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Ann Neurol. 2011 Nov;70(5):790-804. doi: 10.1002/ana.22526.

A gene expression phenotype in lymphocytes from Friedreich ataxia patients.

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Program in Neurogenetics, Department of Neurology, David Geffen School of Medicine, University of California at Los Angeles, Los Angeles, CA 90095, USA.



Gene expression studies in peripheral tissues from patients with neurodegenerative disorders can provide insights into disease pathogenesis, and identify potential biomarkers, an important goal of translational research in neurodegeneration. Friedreich Ataxia (FRDA) is a chronic neurodegenerative disease caused by reduced transcription of frataxin, a ubiquitously expressed protein. We studied in vitro lymphocytes from FRDA patients and carriers to identify a peripheral gene expression phenotype. Peripheral biomarkers related to disease status would be extremely valuable for assessing drug efficacy and could provide new pathophysiological insights.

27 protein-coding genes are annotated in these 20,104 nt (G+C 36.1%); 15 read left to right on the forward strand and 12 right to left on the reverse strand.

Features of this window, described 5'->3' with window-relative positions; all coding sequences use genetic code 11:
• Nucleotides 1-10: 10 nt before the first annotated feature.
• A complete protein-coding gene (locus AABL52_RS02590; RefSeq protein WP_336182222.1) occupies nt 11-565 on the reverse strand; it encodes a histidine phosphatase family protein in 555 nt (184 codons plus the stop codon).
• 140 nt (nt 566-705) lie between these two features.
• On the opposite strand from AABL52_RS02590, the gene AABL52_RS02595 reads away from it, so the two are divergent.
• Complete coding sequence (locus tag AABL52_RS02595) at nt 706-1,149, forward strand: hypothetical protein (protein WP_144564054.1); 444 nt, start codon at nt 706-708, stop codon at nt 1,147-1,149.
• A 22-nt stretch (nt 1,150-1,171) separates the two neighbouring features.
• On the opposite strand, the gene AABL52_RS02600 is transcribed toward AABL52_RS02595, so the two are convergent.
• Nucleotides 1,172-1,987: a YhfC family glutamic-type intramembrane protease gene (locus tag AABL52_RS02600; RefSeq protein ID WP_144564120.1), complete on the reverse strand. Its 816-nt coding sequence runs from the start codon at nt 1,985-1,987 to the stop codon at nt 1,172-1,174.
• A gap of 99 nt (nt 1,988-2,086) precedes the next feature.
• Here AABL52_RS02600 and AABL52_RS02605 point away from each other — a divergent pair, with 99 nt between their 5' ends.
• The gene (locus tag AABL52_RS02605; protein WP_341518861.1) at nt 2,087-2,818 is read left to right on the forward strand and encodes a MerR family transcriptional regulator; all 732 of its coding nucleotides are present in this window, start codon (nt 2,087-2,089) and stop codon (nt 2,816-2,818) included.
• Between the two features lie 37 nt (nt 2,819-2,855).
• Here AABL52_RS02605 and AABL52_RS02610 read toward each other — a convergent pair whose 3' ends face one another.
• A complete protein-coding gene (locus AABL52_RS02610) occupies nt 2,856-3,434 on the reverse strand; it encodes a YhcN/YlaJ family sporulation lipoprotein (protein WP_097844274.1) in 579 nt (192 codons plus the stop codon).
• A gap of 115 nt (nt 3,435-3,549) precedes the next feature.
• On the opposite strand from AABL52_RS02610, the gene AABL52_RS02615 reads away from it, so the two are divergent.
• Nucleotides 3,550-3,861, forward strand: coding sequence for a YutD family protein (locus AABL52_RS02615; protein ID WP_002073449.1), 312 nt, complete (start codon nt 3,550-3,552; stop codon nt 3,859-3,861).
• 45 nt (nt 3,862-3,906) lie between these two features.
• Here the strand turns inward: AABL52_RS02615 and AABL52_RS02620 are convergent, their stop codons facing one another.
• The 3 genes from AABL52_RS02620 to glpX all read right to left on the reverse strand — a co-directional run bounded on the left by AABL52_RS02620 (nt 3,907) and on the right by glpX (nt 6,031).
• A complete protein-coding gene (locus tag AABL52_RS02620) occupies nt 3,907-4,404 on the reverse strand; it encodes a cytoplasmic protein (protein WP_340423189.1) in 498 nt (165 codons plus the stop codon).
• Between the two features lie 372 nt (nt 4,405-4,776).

We characterized the gene expression profiles in peripheral blood mononuclear cells (PBMCs) from FRDA patients, compared with controls and related carriers. Cells were studied both before and after in vitro treatment with compounds that increase frataxin levels. Quantitative real-time polymerase chain reaction and additional microarrays were used to confirm a core set of genes in multiple independent series.


We identified a subset of genes changed in cells from patients with pathological frataxin deficiency, and a core set of these genes were confirmed in independent series. Changes in gene expression were related to the mitochondria, lipid metabolism, cell cycle, and DNA repair, consistent with FRDA's known pathophysiology. We evaluated the in vitro effect of multiple compounds (histone deacetylase inhibitors) on this putative biomarker set, and found that this biochemical phenotype was ameliorated in accordance with drug efficacy.


Frataxin downregulation is associated with robust changes in gene expression in PBMCs, providing pathogenetic insights and a core subset of genes that, if verified in vivo, could be used as a peripheral biomarker.

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